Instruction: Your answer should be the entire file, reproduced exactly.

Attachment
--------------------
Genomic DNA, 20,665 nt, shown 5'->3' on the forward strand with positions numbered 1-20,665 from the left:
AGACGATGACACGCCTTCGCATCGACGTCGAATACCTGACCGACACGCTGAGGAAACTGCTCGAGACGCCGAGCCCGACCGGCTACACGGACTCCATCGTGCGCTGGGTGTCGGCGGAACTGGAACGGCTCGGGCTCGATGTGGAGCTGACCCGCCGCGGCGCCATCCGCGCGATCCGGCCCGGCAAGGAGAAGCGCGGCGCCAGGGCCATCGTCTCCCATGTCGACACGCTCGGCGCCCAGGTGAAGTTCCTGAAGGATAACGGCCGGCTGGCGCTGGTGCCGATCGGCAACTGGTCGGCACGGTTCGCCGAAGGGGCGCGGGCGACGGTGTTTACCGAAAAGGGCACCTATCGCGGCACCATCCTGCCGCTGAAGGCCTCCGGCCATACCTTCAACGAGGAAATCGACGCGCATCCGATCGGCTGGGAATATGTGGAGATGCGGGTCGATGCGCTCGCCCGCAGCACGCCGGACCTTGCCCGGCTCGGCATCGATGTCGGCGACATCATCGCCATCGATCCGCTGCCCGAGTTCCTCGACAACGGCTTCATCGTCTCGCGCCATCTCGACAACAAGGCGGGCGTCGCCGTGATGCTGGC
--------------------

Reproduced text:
Genomic DNA, 20,665 nt, shown 5'->3' on the forward strand with positions numbered 1-20,665 from the left:
AGACGATGACACGCCTTCGCATCGACGTCGAATACCTGACCGACACGCTGAGGAAACTGCTCGAGACGCCGAGCCCGACCGGCTACACGGACTCCATCGTGCGCTGGGTGTCGGCGGAACTGGAACGGCTCGGGCTCGATGTGGAGCTGACCCGCCGCGGCGCCATCCGCGCGATCCGGCCCGGCAAGGAGAAGCGCGGCGCCAGGGCCATCGTCTCCCATGTCGACACGCTCGGCGCCCAGGTGAAGTTCCTGAAGGATAACGGCCGGCTGGCGCTGGTGCCGATCGGCAACTGGTCGGCACGGTTCGCCGAAGGGGCGCGGGCGACGGTGTTTACCGAAAAGGGCACCTATCGCGGCACCATCCTGCCGCTGAAGGCCTCCGGCCATACCTTCAACGAGGAAATCGACGCGCATCCGATCGGCTGGGAATATGTGGAGATGCGGGTCGATGCGCTCGCCCGCAGCACGCCGGACCTTGCCCGGCTCGGCATCGATGTCGGCGACATCATCGCCATCGATCCGCTGCCCGAGTTCCTCGACAACGGCTTCATCGTCTCGCGCCATCTCGACAACAAGGCGGGCGTCGCCGTGATGCTGGC